Nystrom's Nursery
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Autumn Dos and Don'ts

By Neil Peterson

Last Updated Oct 8, 2012 12:26:47 PM

So after a horrific summer, we've marched dutifully into a really beautiful, temperate Autumn [big sigh of relief]. The conditions this summer brought are in a big way to thank for the really fantastic show of fall color. The trees and shrubs are as happy to put the heat behind us as most people I know, and are attempting to prime themselves for a better season next year.

It seems odd to assign a quality like "optimism" to a tree, but living things-conscious or not- are always striving to eke out a little better living. That being said, plants really got beat up this year. A vehement gardener myself, I planted virtually nothing this summer, and focused on trying to preserve what I deemed my most valuable and cherished plants.

Some of these plants are not wildly unique or rare, but it's their story I wish to maintain. These include some 'Beverly Sills' Bearded Iris and Hosta varieties which came from my Grandmother. I also have some White Trillium, which has been split and shared amongst Petersons for four generations.  

1st Fall Do: Now can be a good time to divide some plants. Bearded Iris are typically divided in early summer following flowering, but I've found them to be so tough, fall works too. Hostas and Daylilies are also candidates for division. I like to lift the whole clump and use a steak knife to excise exact portions. Other perennials to divide in fall are Coral Bells, Bee Balm, Coreopsis, Peonies, and Black-Eyed Susan. Consider sharing some of your plants with friends and family this fall.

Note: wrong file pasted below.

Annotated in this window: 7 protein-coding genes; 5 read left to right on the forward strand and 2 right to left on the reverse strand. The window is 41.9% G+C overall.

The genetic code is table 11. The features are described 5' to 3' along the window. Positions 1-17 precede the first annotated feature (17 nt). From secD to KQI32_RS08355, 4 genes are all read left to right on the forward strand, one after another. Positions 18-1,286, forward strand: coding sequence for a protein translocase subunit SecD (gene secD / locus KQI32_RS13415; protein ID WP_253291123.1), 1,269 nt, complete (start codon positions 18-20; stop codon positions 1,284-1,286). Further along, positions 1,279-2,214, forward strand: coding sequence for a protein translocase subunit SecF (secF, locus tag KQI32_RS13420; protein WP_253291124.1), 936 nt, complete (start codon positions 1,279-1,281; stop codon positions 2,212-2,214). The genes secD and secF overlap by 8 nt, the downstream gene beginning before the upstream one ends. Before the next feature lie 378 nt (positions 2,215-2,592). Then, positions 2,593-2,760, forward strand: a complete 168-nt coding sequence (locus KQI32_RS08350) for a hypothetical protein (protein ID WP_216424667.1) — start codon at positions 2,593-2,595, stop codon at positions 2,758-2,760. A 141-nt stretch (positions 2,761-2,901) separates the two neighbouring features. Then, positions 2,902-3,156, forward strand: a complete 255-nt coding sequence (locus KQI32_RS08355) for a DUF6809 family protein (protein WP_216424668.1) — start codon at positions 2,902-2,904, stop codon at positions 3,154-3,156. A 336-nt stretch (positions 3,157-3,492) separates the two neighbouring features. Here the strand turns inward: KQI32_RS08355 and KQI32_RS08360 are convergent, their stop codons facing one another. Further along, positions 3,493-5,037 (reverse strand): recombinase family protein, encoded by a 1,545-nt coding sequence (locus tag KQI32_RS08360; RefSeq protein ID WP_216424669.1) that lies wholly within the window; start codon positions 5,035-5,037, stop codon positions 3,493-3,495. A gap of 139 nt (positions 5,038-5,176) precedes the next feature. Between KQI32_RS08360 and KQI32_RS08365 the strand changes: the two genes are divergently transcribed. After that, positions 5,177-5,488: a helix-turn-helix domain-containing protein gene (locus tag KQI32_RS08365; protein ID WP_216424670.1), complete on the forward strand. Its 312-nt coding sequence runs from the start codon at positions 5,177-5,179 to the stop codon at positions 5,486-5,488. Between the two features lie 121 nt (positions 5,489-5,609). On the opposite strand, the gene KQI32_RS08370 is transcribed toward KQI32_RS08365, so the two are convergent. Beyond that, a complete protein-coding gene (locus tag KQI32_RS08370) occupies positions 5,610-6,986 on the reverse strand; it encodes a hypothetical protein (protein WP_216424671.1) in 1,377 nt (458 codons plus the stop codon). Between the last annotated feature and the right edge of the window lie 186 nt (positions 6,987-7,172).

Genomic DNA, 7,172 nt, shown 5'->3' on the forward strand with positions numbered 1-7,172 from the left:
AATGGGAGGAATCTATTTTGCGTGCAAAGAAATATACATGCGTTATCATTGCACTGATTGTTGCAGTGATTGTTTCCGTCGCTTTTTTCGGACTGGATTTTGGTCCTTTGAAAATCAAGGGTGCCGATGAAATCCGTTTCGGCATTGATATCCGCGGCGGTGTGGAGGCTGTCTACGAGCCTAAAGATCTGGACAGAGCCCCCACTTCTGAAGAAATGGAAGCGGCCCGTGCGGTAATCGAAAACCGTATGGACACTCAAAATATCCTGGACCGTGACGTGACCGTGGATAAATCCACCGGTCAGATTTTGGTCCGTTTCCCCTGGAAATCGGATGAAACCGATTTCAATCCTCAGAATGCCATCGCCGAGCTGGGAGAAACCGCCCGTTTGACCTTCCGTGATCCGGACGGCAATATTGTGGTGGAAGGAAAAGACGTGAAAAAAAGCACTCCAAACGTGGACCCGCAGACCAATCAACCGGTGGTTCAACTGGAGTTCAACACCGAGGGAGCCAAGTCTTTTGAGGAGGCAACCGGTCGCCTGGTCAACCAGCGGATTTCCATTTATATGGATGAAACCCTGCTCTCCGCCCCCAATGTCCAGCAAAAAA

1st Fall Don't: Fall division of some plants can be fatal! Butterfly Weed, Baptisia, and Helleborus cannot be divided at all. Ornamental grasses should only be divided and moved in spring when first growth is observed.

2nd Fall Do: Collect and compost your leaves or mulch them in with the mower. Leaves are very rich in nutrition. Back to the second paragraph about optimism- trees deliberately leave nutrients in their leaves, which break down on the soil surface, and nourish the soil. When you rake, it circumvents the nutrient cycle, leaving the soil slightly less rich every season. Mulching your leaves in with the mower is easier than raking, and keeps Nitrogen, Potassium, and Phosphorous in your soil. Otherwise, make compost, which can be spread in the fall (typically with leaves from the previous autumn) and allowed to work in over winter.

2nd Fall Don't: Don't bag and throw out your leaves.

3rd Fall Do: Be optimistic yourself. Use fall to plan your garden for next year. Reflect on when and how you use your space. Do you want some fragrance by a patio or front door? Do you need some shade in summer? Do you wish you had more room for vegetables? Autumn presents a wonderful time of year for introspection and development. Fall is when you identify what you want from your garden and appreciate the toil.

3rd Fall Don't: Don't let autumn pass you by. I was lucky enough to drive down Route 2 from Rockford to Byron on October 4th-the fall display was amazing. This time of year is very ephemeral, the last hurrah before winter claims our daylight and temperatures. Don't sit on your keister and miss the show.

 -N